Are you still googling “Etsy hacks” or “etsy search tips”? Me too, and I hope I can keep this blog post updated as I go and find out more about how to increase visits and sales on Etsy, by providing you with more of a plan than just a checklist, hopefully question the tips out there and make you question what you do.
So what have I done beyond what’s been written and rewritten in various blog posts? (And if you have not read any, here’s a small list “Five Etsy Hacks Everyone Should Know” and “How To Sell More On Etsy”).
Are you looking to set up your first accessory/jewellery market stall? I hope I can share my experience and pass on some tips 🙂
On 5th December 2015 I did my first ever market stall at a Christmas market inside the stunning Horney Town Hall.
I have helped organise conferences and events for a few years now and they’ve been quite successful, but yet I was so nervous on the day! I did not know what to expect.
I mainly was worried as this was something I’ve never done before, especially selling directly to the customers. It’s easy to upload your products’ photos online and put together a listing, sooner or later somebody might buy your product. But engaging with real customers in person is a completely different story.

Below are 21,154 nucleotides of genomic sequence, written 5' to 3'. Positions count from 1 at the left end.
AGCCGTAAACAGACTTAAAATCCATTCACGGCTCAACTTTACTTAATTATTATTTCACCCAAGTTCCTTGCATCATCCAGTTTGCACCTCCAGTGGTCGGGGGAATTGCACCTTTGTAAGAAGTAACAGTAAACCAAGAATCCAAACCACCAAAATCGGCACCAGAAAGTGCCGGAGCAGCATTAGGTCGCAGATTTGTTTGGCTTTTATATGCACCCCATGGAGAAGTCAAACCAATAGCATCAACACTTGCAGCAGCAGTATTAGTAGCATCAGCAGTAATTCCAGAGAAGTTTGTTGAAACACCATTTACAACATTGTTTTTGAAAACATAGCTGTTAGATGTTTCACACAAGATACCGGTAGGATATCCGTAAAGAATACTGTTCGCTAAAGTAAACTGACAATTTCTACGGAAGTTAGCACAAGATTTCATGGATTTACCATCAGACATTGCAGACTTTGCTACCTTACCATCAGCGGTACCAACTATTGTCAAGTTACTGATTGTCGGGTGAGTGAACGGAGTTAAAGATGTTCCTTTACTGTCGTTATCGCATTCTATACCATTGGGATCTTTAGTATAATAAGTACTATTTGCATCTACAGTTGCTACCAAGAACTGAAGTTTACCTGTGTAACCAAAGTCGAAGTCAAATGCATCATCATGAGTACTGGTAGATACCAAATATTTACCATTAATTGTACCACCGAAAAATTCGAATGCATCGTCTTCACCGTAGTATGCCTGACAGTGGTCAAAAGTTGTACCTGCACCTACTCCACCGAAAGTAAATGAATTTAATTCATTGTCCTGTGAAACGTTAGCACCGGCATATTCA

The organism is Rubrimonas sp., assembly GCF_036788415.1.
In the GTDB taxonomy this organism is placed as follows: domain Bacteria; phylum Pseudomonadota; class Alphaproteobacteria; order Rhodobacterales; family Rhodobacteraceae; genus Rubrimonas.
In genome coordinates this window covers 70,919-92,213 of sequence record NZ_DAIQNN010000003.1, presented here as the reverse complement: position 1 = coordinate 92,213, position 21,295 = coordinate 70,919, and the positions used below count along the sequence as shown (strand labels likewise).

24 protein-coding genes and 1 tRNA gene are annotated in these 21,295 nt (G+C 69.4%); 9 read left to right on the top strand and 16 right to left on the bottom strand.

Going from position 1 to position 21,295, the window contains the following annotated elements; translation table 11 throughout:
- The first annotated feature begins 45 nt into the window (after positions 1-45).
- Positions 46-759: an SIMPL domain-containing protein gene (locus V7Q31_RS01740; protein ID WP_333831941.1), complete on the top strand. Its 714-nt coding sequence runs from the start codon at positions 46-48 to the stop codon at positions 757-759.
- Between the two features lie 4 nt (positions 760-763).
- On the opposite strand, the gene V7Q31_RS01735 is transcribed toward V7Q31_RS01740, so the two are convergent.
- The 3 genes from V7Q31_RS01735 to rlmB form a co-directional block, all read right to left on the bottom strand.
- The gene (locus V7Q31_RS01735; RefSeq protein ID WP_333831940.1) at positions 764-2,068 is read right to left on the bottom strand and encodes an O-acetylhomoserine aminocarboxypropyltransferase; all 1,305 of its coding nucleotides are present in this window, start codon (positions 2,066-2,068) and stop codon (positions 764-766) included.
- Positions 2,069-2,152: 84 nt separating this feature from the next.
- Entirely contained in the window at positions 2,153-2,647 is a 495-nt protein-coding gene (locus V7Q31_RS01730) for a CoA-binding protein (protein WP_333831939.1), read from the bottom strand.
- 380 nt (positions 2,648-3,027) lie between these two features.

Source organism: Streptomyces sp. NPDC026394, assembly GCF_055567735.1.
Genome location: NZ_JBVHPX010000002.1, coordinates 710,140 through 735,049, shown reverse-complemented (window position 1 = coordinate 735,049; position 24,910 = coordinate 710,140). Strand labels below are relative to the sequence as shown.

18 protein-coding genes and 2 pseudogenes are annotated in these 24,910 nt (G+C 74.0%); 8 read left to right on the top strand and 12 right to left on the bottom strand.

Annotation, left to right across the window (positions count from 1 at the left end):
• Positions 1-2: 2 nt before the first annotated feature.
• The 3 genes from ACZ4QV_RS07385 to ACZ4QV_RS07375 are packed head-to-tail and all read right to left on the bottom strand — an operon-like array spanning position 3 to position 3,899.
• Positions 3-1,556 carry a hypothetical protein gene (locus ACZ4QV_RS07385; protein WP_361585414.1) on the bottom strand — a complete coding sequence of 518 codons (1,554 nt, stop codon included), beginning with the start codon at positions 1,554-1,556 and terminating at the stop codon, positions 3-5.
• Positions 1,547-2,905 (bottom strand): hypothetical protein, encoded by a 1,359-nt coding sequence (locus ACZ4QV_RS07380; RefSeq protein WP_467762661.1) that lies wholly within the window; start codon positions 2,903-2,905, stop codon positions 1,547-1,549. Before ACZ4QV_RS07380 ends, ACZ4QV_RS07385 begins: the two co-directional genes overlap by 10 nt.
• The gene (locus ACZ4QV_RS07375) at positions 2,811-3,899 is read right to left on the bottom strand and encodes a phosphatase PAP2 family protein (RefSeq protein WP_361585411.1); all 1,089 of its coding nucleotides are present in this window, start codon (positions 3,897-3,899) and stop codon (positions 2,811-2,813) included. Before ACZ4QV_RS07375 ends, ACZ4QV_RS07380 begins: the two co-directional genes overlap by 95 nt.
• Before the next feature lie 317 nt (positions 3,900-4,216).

Ever wonder what music I listen to while I make my KODES? I listen to a Spotify Playlist of a…
Since I’ve started Kodes I’ve started to wonder what else I could make, pushing myself out of my comfort zone, to find myself “comfortable” again in yet another experiment.
Interestingly enough both me and my mum, very impatient people with no practical hobbies, never able to see something through to the end, actually ended up taking up practical hobbies recently and getting definitely great results.
So I’ve started to question if I could actually make other type of necklaces and I was completely in love with faceted cubes hand painted. I had stumbled across those beads as I was shopping online for beads, but rather than buying them already painted, I wondered if I could buy them rough and paint them and varnish them myself!
I am possibly more of an artist rather than a methodical crafter, so after a few successful attempts at making Kodes, I started wondering what else could I use to make the necklaces.
I had previously bought some ties to be turned into necklaces (a complete different design from my Kodes) so I digged out a 70s looking stripy silk tie.
It took so much work! I had to unstitch it, then iron it as all the folds seemed set in stone. Then I had to somehow cut a viable strip from a not so regular piece of cloth (once the tie was unfolded). The I started the usual process of forming a long tube and what a nightmare it was to sew silk!
Kodes started from my need of a mustardy necklace made with big beads.
I bought the fabric from Fabric Rehab and started getting my head round cutting the right amount of fabric and sewing.
I never did much sewing before, so everything was pretty new for me, at the beginning I even needed my husband’s help in pretty much everything I set to do. I have always been the type of person who gets all the necessary materials and never actually makes a start.